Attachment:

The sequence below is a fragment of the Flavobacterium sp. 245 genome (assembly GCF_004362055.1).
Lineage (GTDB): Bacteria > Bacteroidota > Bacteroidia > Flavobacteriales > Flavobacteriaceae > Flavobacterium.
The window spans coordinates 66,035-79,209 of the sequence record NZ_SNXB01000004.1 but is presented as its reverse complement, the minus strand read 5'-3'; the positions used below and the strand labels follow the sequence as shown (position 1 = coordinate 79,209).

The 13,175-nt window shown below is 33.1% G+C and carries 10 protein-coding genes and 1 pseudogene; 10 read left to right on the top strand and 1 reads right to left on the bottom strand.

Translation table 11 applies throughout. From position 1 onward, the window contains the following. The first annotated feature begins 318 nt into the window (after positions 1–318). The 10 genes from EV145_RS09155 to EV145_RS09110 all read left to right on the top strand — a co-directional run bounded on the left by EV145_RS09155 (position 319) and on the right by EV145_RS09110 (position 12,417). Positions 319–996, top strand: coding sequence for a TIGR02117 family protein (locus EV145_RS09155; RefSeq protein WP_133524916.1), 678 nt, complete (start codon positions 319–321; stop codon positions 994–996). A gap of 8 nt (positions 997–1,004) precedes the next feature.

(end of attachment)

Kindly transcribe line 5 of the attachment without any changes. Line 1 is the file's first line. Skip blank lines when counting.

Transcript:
Translation table 11 applies throughout. From position 1 onward, the window contains the following. The first annotated feature begins 318 nt into the window (after positions 1–318). The 10 genes from EV145_RS09155 to EV145_RS09110 all read left to right on the top strand — a co-directional run bounded on the left by EV145_RS09155 (position 319) and on the right by EV145_RS09110 (position 12,417). Positions 319–996, top strand: coding sequence for a TIGR02117 family protein (locus EV145_RS09155; RefSeq protein WP_133524916.1), 678 nt, complete (start codon positions 319–321; stop codon positions 994–996). A gap of 8 nt (positions 997–1,004) precedes the next feature.